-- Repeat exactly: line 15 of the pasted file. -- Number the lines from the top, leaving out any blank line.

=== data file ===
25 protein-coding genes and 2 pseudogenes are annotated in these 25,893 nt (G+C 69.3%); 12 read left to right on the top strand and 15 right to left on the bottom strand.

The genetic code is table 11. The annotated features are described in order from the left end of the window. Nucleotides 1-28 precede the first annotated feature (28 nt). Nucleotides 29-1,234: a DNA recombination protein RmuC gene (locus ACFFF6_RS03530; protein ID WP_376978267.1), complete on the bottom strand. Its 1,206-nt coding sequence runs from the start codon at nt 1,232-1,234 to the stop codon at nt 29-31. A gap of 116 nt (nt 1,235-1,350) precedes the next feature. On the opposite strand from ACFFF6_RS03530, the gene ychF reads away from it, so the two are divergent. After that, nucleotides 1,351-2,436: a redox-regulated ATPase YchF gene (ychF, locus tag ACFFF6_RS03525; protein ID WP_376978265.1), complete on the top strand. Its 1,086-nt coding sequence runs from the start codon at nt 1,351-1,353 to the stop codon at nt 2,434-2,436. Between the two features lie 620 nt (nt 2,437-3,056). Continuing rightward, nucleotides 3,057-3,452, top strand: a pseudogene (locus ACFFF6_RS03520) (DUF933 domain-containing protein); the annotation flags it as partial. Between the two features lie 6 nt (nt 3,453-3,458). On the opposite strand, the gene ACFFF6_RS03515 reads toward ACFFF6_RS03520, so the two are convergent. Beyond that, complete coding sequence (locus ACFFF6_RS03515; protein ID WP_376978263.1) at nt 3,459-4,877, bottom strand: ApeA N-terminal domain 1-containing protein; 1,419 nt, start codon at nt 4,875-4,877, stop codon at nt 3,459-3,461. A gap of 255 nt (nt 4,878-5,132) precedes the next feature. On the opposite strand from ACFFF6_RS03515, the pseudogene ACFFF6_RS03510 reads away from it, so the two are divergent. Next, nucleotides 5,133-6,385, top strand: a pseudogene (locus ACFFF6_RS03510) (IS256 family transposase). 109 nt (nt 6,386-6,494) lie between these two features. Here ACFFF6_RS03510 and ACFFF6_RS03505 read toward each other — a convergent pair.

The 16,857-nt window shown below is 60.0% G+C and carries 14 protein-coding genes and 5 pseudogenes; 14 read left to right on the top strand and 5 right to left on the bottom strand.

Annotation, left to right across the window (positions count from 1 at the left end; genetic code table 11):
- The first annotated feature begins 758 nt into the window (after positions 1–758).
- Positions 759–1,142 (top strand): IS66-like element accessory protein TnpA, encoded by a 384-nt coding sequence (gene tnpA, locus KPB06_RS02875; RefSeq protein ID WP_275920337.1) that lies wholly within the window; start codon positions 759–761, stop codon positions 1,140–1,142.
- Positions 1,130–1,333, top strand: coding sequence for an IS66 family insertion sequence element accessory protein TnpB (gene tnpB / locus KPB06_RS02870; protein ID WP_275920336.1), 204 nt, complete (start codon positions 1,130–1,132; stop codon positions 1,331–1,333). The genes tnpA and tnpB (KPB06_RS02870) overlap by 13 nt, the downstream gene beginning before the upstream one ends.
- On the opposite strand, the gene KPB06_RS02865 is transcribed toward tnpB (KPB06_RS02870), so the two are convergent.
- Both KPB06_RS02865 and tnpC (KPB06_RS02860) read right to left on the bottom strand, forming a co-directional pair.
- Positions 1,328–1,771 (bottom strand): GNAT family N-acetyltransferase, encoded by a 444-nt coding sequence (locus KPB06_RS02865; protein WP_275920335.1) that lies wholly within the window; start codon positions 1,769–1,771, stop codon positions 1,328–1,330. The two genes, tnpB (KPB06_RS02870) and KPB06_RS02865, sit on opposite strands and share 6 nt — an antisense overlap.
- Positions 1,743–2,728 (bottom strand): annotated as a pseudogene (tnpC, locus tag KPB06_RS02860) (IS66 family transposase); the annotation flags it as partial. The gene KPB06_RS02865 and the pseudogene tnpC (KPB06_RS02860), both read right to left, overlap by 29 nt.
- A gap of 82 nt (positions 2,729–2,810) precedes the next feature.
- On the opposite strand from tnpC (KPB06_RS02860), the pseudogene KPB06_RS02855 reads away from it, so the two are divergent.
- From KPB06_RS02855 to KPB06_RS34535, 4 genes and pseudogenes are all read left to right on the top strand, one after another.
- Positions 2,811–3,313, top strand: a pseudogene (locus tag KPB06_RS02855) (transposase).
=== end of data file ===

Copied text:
- Positions 2,811–3,313, top strand: a pseudogene (locus tag KPB06_RS02855) (transposase).